The sleep disturbance that occurs in affected individuals is a chronic lifelong problem. In addition to sleep issues during infancy (generalized lethargy & “too sleepy”), affected individuals develop significant sleep disturbances from early childhood that continue into adolescence and adulthood. The sleep cycle is characterized by problems that can include difficulty falling asleep, shortened sleep cycles, an inability to enter REM sleep and frequently awaking during the night and early in the morning (5:30-6:30AM). In general, the hours of sleep are less than expected for age. As a consequence of the disrupted nighttime sleep cycle affected individuals may exhibit periods of drowsiness during the day, known as excessive daytime sleepiness or sleep debt, which remains a chronic issue. The sleep abnormalities are associated with an inverted circadian rhythm of melatonin, reported in over 90% of studied cases. A circadian rhythm sleep disorder occurs when a person’s biological clocks fails to synchronize to a normal 24-hour day. Specifically, melatonin, a normal occurring hormone, rises and falls; it rises, peaking at night and causes drowsiness. Melatonin levels lessen in the morning, reaching their lowest levels during the middle of the day. In individuals with an inverted circadian rhythm, the rising and falling of melatonin levels is reversed (daytime highs).

Skeletal malformations are common in individuals with SMS and can include front-to-back curvature of the spine (lordosis), mild-to-moderate sideways curvature of the spine (scoliosis), abnormally small hands and feet, and markedly flat or highly arched feet that can cause an unusually manner of walking (abnormal broad-based gait). In rare cases, affected children have vertebral anomalies and forearm and elbow limitations.

Less often, other symptoms or physical findings have occurred in individuals with SMS including immune system dysfunction, thyroid function abnormalities (hypothyroidism), heart (cardiac) defects, kidney (renal) and/or urinary tract malformations, cleft lip and cleft palate, and seizures. Seizure activity can occur subtly so that seizure goes unnoticed (subclinical seizures). Peripheral neuropathy, which is a general term for any disorder of the peripheral nervous system, may also occur. Peripheral neuropathy encompasses any disorder that primarily affects the nerves outside the central nervous system (i.e. brain and spinal cord). Symptoms may include a decreased sensitivity to pain commonly seen in SMS. Peripheral neuropathy is often associated with the loss of sensation or abnormal sensations such as tingling, burning, or pricking along the affected nerves, but it is unknown whether this occurs in individuals with SMS.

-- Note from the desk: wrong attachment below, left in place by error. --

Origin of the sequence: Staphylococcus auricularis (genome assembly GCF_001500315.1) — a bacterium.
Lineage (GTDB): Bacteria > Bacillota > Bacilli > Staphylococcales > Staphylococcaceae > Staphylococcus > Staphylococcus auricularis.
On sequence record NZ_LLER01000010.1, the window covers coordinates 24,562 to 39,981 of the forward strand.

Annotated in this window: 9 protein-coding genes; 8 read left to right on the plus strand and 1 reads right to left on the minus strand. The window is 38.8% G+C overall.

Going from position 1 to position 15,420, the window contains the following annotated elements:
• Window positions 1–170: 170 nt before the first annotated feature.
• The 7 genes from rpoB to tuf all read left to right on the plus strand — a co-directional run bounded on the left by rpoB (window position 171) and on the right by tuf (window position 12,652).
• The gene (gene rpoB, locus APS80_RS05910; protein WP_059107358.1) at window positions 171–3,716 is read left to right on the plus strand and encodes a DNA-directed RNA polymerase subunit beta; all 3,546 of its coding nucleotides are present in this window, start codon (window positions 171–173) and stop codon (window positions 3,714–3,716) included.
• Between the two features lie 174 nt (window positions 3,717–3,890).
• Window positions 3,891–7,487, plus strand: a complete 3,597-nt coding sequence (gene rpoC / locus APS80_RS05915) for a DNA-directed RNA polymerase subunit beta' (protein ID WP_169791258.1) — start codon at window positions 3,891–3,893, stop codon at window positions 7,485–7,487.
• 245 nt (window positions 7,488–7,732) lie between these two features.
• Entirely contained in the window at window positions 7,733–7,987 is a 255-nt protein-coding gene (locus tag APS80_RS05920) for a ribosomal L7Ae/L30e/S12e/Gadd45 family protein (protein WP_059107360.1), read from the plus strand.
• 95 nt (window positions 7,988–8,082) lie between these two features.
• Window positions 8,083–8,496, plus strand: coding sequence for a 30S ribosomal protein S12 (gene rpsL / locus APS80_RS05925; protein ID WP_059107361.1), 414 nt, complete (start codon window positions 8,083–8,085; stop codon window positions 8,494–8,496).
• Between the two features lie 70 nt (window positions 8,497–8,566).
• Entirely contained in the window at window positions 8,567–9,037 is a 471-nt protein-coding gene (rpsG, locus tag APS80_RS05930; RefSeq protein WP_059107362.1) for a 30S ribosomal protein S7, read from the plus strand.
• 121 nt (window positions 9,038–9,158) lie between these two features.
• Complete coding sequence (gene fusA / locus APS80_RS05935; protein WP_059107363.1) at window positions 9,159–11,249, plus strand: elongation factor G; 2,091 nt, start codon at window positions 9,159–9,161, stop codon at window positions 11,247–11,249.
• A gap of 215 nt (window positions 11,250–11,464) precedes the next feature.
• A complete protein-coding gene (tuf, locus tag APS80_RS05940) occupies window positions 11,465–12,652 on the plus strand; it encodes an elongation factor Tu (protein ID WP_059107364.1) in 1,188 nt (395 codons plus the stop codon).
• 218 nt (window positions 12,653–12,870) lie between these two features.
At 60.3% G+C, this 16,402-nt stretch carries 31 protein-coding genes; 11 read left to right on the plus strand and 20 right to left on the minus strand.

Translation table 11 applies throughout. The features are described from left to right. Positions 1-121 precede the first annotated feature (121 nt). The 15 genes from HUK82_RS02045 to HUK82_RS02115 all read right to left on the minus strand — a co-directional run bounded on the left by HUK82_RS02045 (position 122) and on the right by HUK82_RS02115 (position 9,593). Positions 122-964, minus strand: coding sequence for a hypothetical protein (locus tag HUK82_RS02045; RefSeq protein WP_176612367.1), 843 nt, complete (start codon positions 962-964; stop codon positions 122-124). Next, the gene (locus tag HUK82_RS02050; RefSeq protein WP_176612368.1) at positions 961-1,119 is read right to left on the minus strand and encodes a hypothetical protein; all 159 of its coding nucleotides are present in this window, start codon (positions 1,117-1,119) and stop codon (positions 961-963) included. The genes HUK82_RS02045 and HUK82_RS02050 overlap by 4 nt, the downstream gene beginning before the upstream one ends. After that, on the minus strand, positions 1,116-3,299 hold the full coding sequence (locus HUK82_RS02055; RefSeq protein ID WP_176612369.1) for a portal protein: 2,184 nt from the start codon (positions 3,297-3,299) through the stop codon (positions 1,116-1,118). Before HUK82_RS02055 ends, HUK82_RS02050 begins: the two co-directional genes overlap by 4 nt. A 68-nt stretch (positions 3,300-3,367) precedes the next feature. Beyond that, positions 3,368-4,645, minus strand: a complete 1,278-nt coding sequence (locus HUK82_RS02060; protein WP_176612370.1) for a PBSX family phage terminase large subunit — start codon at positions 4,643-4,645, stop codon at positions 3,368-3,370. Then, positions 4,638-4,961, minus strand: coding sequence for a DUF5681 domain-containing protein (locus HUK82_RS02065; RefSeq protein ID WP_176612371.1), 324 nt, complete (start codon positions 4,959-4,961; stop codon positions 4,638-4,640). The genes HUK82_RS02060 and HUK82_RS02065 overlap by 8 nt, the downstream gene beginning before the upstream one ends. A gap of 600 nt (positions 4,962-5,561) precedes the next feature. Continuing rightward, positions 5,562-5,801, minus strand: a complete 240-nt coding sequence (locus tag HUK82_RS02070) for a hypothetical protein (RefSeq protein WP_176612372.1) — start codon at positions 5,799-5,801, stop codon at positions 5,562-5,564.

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In approximately 90% of affected individuals, a portion of the short arm (p) of chromosome 17 (17q11.2) is missing, which is referred to as deleted or monosomic. Chromosomes, which are present in the nucleus of human cells, carry the genetic information for each individual. Human body cells normally have 46 chromosomes. Pairs of human chromosomes are numbered from 1 through 22 and the sex chromosomes are designated X and Y. Males have one X and one Y chromosome and females have two X chromosomes. Each chromosome has a short arm designated “p” and a long arm designated “q”. Chromosomes are further sub-divided into many bands that are numbered. For example, “chromosome 17p11.2” refers to band 11.2 on the short arm of chromosome 17. The numbered bands specify the location of the thousands of genes that are present on each chromosome.

In individuals with SMS, the deleted section of chromosome 17 includes the retinoic acid-induced 1 (RAI1) gene. Genes provide instructions for creating proteins that play a critical role in many functions of the body. When a gene is missing due to a monosomic chromosome abnormality, the protein product of that gene is reduced. Depending upon the functions of the particular protein, this can affect many organ systems of the body, including the brain. The specific functions of the protein produced (encoded) by the RAI1 gene are not fully understood.

The exact cause of the chromosomal alteration in SMS is unknown. The medical literature has indicated that virtually all documented cases appear to be due to a spontaneous (de novo) genetic change that occurs for unknown reasons.